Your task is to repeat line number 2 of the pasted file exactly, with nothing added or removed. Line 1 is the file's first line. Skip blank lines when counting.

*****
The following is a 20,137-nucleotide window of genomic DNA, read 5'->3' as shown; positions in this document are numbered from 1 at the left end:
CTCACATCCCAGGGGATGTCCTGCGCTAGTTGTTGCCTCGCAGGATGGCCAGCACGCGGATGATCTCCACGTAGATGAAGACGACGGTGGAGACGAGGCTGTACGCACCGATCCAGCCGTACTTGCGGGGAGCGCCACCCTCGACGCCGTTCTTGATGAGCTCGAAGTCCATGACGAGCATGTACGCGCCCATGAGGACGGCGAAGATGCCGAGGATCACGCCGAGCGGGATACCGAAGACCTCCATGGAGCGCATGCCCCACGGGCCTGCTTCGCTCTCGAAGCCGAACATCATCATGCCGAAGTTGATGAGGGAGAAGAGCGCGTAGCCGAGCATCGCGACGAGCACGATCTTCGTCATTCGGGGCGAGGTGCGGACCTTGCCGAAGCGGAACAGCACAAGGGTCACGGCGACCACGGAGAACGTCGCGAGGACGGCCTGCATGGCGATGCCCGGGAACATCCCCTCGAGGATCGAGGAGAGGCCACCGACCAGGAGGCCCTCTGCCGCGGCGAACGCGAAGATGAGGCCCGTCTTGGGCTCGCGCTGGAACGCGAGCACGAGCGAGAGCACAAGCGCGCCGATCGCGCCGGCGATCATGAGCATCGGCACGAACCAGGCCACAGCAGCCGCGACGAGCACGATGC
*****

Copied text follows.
CTCACATCCCAGGGGATGTCCTGCGCTAGTTGTTGCCTCGCAGGATGGCCAGCACGCGGATGATCTCCACGTAGATGAAGACGACGGTGGAGACGAGGCTGTACGCACCGATCCAGCCGTACTTGCGGGGAGCGCCACCCTCGACGCCGTTCTTGATGAGCTCGAAGTCCATGACGAGCATGTACGCGCCCATGAGGACGGCGAAGATGCCGAGGATCACGCCGAGCGGGATACCGAAGACCTCCATGGAGCGCATGCCCCACGGGCCTGCTTCGCTCTCGAAGCCGAACATCATCATGCCGAAGTTGATGAGGGAGAAGAGCGCGTAGCCGAGCATCGCGACGAGCACGATCTTCGTCATTCGGGGCGAGGTGCGGACCTTGCCGAAGCGGAACAGCACAAGGGTCACGGCGACCACGGAGAACGTCGCGAGGACGGCCTGCATGGCGATGCCCGGGAACATCCCCTCGAGGATCGAGGAGAGGCCACCGACCAGGAGGCCCTCTGCCGCGGCGAACGCGAAGATGAGGCCCGTCTTGGGCTCGCGCTGGAACGCGAGCACGAGCGAGAGCACAAGCGCGCCGATCGCGCCGGCGATCATGAGCATCGGCACGAACCAGGCCACAGCAGCCGCGACGAGCACGATGC